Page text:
March 13, 2017 4:00 AM, EDT

HOS Restart Rule Fails Test

No Clear Benefit to Specific Rest Times, Study Says
Virginia Tech

This story appears in the March 13 print edition of Transport Topics.

A congressionally mandated study on the Federal Motor Carrier Safety Administration’s hours-of-service restart rule failed to demonstrate conclusively that a controversial 2013 restart rule, calling for two consecutive nights of rest, provided “a greater net benefit for the operational, safety, health and fatigue impacts” on drivers.

FMCSA said the study of 235 commercial vehicle drivers, made public March 9, showed no significant difference in safety-critical events per hundred hours of driving using the pre-2013 one-day restart — which required drivers to take a single, 34-hour break — versus those using the two-night restart provision. The suspended 2013 hours-of-service rule required a 34­-hour restart with a weekly limit, and two consecutive 1 a.m.-to-5 a.m. rest periods, limiting the use of the restart to once per 168 hours a week.

After Transportation Secretary Elaine Chao submits the study report to Congress, the pre-July 2013 restart will be in effect.

The study found no significant difference in drivers’ perceived stress levels using the two different restart periods, nor was there significant difference in the hours worked per day by drivers using the two restart periods, the study said. Further, drivers using the one-night restart provision did not have slower reaction times than those using the two-night restart.

However, researchers said that the study did provide evidence that drivers were in need of sleep when they undertook a restart, and that when they slept, it was for much longer than when they slept on work-duty days.

“When comparing a one-night restart to a two-night restart, drivers rated themselves as more fatigued during the one-night restarts, and their sleep quality was lower during the one-night restart than during the two-night restart. However, their sleep quality ratings did not differ during duty periods following a one-night or two-night restart,” the study found. Put another way, drivers following a one-night restart schedule may have been more tired when the time came for a break, but they were just as well-rested as those following a two-night break pattern when they returned to duty.

The study also calculated that drivers’ mean driving hours per 24 hours in duty periods were: 8.22 hours for drivers using a one-night restart, 8.08 hours for drivers using a two night restart and 8.00 hours for drivers using a restart of more than two nights.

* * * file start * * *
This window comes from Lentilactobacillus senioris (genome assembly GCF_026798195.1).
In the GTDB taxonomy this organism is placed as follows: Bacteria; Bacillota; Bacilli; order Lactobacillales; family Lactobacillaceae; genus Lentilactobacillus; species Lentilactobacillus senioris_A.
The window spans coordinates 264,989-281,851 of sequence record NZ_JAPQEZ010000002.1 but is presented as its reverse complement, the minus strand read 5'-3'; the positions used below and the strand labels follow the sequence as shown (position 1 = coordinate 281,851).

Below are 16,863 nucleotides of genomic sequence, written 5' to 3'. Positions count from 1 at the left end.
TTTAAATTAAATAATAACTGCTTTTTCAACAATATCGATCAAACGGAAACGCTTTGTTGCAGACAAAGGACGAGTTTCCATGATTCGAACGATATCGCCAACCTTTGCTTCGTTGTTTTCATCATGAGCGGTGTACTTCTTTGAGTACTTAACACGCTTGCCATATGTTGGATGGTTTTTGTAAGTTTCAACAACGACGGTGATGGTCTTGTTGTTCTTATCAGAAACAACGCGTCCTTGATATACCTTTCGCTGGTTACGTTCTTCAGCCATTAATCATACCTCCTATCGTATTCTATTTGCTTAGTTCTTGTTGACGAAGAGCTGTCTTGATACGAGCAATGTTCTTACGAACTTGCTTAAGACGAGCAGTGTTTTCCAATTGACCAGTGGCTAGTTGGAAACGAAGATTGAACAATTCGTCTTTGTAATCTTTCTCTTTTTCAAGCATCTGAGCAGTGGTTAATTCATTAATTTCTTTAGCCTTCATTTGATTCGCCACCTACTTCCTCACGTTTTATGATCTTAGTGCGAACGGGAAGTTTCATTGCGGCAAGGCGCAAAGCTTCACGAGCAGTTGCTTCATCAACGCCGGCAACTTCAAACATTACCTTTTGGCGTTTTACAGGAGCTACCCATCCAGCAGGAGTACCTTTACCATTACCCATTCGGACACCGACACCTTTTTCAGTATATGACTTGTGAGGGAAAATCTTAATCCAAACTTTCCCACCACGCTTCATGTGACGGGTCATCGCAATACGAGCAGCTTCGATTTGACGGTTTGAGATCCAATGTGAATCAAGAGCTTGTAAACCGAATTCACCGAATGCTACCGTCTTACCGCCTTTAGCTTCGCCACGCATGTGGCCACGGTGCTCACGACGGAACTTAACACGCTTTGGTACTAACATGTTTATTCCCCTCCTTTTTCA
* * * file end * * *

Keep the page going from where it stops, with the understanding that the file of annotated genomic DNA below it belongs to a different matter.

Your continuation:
The $4 million FMCSA study, conducted by the Virginia Tech Transportation Institute, compared work schedules and assessed operator fatigue for two groups of drivers — those operating under the original pre-July 2013 restart provisions and those operating under the July 2013 restart provisions that were temporarily suspended by Congress in late 2014, pending the study results.

Participating drivers came from a diverse range of trucking operations, types and locations. They worked their normal schedules and performed their normal duties for a period lasting as long as five months.

They were continuously monitored using electronic logging devices to track hours of service, onboard monitoring systems to detect safety-critical events, wrist actigraph devices to monitor sleep-wake timing and smartphone-based apps for self-ratings of fatigue, sleepiness, stress, caffeine intake and to perform the Brief Psychomotor Vigilance Test of alertness.

Prior to the study, FMCSA had maintained that the two-day rest period would provide safer, better- rested drivers than a pre-2013 hours-of-service rule requiring only a one-night restart period used by carriers ever since the two-night restart was suspended by Congress.

The study concluded that the extensive “naturalistic investigation” yielded both expected and unexpected findings.

“The use of one-night, two-night and more-than-two-night restarts was expected, as was the additional sleep time the restart afforded drivers for recovery from work fatigue and reduced sleep time when working,” the study said. “The small number of significant effects from the type of restart used for each provision was unexpected.”

American Trucking Associations President Chris Spear said the trucking industry was pleased that the report found no benefit to the “onerous and unjustified restrictions placed on the use of the 34­-hour restart by professional drivers.”

“As we expected, the restrictions imposed by the Obama administration in 2013 yielded no safety benefit to America’s truck drivers,” an ATA spokesman said. “Had the agency undertaken a more data-driven, inclusive rulemaking process at the time, this long and largely unnecessary process could have been avoided.

However, the spokesman said the study does indicate there is a need to identify ways to increase the amount of time drivers spend sleeping within the 10 consecutive hours of off-duty time.

ATA has fought against the restrictions (which limited driver flexibility in the use of the restart) since they were first proposed in 2013.

The Owner­-Operator Independent Drivers Association also expressed approval of the report.

“It’s not only common sense, it’s trucker sense,” OOIDA Executive Vice President Todd Spencer said. “We have always championed the need for flexibility in the hours-­of-­service regulations so that drivers can drive when rested and avoid times of heavy congestion or bad weather conditions.”